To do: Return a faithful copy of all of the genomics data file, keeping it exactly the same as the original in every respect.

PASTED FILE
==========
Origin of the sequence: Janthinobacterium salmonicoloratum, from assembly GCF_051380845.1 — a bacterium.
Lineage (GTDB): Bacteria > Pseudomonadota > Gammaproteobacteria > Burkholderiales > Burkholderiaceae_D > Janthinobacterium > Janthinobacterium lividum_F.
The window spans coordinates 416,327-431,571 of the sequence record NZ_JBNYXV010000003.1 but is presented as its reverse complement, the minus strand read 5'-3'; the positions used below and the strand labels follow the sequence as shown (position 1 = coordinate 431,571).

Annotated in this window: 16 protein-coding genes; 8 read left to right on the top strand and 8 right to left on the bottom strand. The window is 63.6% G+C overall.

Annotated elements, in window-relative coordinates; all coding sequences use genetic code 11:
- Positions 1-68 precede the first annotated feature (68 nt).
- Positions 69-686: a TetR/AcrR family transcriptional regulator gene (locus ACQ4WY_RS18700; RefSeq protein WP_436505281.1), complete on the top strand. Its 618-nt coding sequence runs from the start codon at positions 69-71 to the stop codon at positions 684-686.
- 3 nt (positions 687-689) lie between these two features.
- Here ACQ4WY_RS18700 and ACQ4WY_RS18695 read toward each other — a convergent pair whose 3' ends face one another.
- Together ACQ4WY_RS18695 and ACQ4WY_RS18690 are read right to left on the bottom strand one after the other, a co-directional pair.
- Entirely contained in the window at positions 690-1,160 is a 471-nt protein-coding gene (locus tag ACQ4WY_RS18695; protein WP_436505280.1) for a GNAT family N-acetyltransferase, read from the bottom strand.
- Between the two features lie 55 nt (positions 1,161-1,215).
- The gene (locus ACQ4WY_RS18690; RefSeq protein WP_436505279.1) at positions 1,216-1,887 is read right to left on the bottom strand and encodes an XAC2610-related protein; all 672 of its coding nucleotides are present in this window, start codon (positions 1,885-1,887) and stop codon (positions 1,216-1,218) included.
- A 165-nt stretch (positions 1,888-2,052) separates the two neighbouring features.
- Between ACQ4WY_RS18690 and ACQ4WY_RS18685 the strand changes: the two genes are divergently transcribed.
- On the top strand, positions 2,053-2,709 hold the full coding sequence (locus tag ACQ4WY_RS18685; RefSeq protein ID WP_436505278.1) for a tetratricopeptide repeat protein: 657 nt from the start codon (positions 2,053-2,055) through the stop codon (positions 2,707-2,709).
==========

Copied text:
Origin of the sequence: Janthinobacterium salmonicoloratum, from assembly GCF_051380845.1 — a bacterium.
Lineage (GTDB): Bacteria > Pseudomonadota > Gammaproteobacteria > Burkholderiales > Burkholderiaceae_D > Janthinobacterium > Janthinobacterium lividum_F.
The window spans coordinates 416,327-431,571 of the sequence record NZ_JBNYXV010000003.1 but is presented as its reverse complement, the minus strand read 5'-3'; the positions used below and the strand labels follow the sequence as shown (position 1 = coordinate 431,571).

Annotated in this window: 16 protein-coding genes; 8 read left to right on the top strand and 8 right to left on the bottom strand. The window is 63.6% G+C overall.

Annotated elements, in window-relative coordinates; all coding sequences use genetic code 11:
- Positions 1-68 precede the first annotated feature (68 nt).
- Positions 69-686: a TetR/AcrR family transcriptional regulator gene (locus ACQ4WY_RS18700; RefSeq protein WP_436505281.1), complete on the top strand. Its 618-nt coding sequence runs from the start codon at positions 69-71 to the stop codon at positions 684-686.
- 3 nt (positions 687-689) lie between these two features.
- Here ACQ4WY_RS18700 and ACQ4WY_RS18695 read toward each other — a convergent pair whose 3' ends face one another.
- Together ACQ4WY_RS18695 and ACQ4WY_RS18690 are read right to left on the bottom strand one after the other, a co-directional pair.
- Entirely contained in the window at positions 690-1,160 is a 471-nt protein-coding gene (locus tag ACQ4WY_RS18695; protein WP_436505280.1) for a GNAT family N-acetyltransferase, read from the bottom strand.
- Between the two features lie 55 nt (positions 1,161-1,215).
- The gene (locus ACQ4WY_RS18690; RefSeq protein WP_436505279.1) at positions 1,216-1,887 is read right to left on the bottom strand and encodes an XAC2610-related protein; all 672 of its coding nucleotides are present in this window, start codon (positions 1,885-1,887) and stop codon (positions 1,216-1,218) included.
- A 165-nt stretch (positions 1,888-2,052) separates the two neighbouring features.
- Between ACQ4WY_RS18690 and ACQ4WY_RS18685 the strand changes: the two genes are divergently transcribed.
- On the top strand, positions 2,053-2,709 hold the full coding sequence (locus tag ACQ4WY_RS18685; RefSeq protein ID WP_436505278.1) for a tetratricopeptide repeat protein: 657 nt from the start codon (positions 2,053-2,055) through the stop codon (positions 2,707-2,709).